If a telemarketer or service provider is accessing the National Registry directly – that is, if a telemarketer or service provider decides to obtain the information on its own behalf – it the original source will have to pay a separate fee and comply with all requirements placed on sellers accessing the Registry. Such a telemarketer or service provider will be provided a subscription account number (SAN) that can be used only by that company.
The TSR does NOT preempt state law, so sellers, telemarketers, and others who do telemarketing will have to check with various states to determine what is required for compliance at the state level
What if a seller uses one telemarketer at the beginning of the year and switches to another later in the year? Will the seller have to pay twice? No. Each seller will have a unique subscription account number (SAN) that it can share with the telemarketers and service providers who may access the National Registry on the seller’s behalf.
What happens to companies that don’t pay for access to the National Registry? A company that is a seller or telemarketer could be liable for placing any telemarketing calls (even to numbers NOT on the National Registry) unless the seller has paid the required fee for access to the Registry. Violators may be subject to fines of up to $43,792 per violation. Each call may be considered a separate violation. However, sellers and telemarketers should also be aware that the FCC regulates telemarketing calls. See .
What if I call a number that’s not on the National Registry without checking the Registry first? It’s against the law to call (or cause a telemarketer to call) any number on the National Registry (unless the seller has an established business relationship with the consumer whose number is being called, or the consumer agreed in writing to receive calls placed by or on behalf of the seller). But it’s also against the law for a seller to call (or cause a telemarketer to call) any person whose number is within a given area code unless the seller first has paid the annual fee for access to the portion of the National Registry that includes numbers within that area code.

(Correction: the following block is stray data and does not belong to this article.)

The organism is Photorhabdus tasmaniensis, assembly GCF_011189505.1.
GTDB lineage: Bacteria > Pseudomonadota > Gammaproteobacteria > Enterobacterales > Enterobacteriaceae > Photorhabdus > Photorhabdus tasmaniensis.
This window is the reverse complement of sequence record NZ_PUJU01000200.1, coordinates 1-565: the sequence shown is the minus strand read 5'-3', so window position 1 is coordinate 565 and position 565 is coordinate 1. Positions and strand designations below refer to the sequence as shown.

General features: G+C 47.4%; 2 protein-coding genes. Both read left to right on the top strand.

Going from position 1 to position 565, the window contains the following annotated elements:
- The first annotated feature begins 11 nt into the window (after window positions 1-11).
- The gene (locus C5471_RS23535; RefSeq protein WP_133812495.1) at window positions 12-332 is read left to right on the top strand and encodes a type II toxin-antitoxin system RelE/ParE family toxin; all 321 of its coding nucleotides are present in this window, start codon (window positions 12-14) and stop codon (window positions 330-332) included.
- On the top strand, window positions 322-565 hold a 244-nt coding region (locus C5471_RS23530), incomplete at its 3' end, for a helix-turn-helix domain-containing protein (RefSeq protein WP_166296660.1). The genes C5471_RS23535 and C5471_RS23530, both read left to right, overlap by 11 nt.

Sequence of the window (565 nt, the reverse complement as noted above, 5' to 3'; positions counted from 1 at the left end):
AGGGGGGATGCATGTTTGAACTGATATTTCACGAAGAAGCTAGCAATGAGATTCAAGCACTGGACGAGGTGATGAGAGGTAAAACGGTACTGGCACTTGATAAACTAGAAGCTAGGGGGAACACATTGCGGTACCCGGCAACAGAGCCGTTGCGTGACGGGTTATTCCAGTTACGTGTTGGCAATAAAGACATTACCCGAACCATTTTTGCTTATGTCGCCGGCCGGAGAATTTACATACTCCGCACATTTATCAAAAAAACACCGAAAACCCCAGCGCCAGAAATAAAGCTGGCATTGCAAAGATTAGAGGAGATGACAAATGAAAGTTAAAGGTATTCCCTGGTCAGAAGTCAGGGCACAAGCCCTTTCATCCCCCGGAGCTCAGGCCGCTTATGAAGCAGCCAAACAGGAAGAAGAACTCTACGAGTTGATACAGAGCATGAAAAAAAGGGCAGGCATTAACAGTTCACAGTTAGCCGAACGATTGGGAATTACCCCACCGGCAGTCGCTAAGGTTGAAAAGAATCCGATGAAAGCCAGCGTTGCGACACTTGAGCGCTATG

In addition, it’s against the law for a telemarketer, calling on behalf of a seller, to call any person whose number is within a given area code unless the seller has first paid the annual fee for access to the portion of the National Registry that includes numbers within that area code. Telemarketers must make sure that their seller-clients have paid for access to the National Registry before placing any telemarketing calls on their behalf. However, sellers and telemarketers should also be aware that the FCC regulates telemarketing calls. See .
What’s my liability if my company inadvertently calls a number on the National Registry? The TSR has a “safe harbor” for inadvertent mistakes. If a seller or telemarketer can show that, as part of its routine business practice, it meets all the requirements of the safe harbor, it will not be subject to civil penalties or sanctions for mistakenly calling a consumer who has asked for no more calls, or for calling a person on the National Registry. However, sellers and telemarketers should also be aware that the FCC regulates telemarketing calls. See .
How do the registries operated by the FTC, the, FCC, and the various states fit together? Since , the FTC and the FCC jointly and cooperatively have enforced a single National Do Not Call Registry. Together, the FTC and the FCC have jurisdiction over nearly all sales calls placed to U.S. consumers.
Some thirteen states still administer their own do not call registries. See . A full copy of the FCC’s regulations can be found at: